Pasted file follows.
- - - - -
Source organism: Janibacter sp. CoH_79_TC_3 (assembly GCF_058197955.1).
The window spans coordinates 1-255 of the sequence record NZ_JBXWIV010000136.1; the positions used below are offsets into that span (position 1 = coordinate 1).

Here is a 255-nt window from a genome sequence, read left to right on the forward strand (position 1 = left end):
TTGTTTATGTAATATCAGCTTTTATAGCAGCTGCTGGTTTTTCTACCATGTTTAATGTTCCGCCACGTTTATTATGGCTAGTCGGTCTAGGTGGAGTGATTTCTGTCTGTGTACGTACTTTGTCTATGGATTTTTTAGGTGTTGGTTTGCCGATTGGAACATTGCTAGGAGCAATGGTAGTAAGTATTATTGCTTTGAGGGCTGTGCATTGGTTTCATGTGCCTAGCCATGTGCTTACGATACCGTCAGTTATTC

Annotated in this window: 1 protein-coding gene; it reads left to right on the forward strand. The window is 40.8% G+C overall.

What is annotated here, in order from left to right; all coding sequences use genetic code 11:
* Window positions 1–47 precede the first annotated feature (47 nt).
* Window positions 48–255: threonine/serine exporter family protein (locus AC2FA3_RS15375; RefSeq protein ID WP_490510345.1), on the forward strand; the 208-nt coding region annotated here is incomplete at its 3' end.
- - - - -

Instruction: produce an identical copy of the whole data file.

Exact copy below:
Source organism: Janibacter sp. CoH_79_TC_3 (assembly GCF_058197955.1).
The window spans coordinates 1-255 of the sequence record NZ_JBXWIV010000136.1; the positions used below are offsets into that span (position 1 = coordinate 1).

Here is a 255-nt window from a genome sequence, read left to right on the forward strand (position 1 = left end):
TTGTTTATGTAATATCAGCTTTTATAGCAGCTGCTGGTTTTTCTACCATGTTTAATGTTCCGCCACGTTTATTATGGCTAGTCGGTCTAGGTGGAGTGATTTCTGTCTGTGTACGTACTTTGTCTATGGATTTTTTAGGTGTTGGTTTGCCGATTGGAACATTGCTAGGAGCAATGGTAGTAAGTATTATTGCTTTGAGGGCTGTGCATTGGTTTCATGTGCCTAGCCATGTGCTTACGATACCGTCAGTTATTC

Annotated in this window: 1 protein-coding gene; it reads left to right on the forward strand. The window is 40.8% G+C overall.

What is annotated here, in order from left to right; all coding sequences use genetic code 11:
* Window positions 1–47 precede the first annotated feature (47 nt).
* Window positions 48–255: threonine/serine exporter family protein (locus AC2FA3_RS15375; RefSeq protein ID WP_490510345.1), on the forward strand; the 208-nt coding region annotated here is incomplete at its 3' end.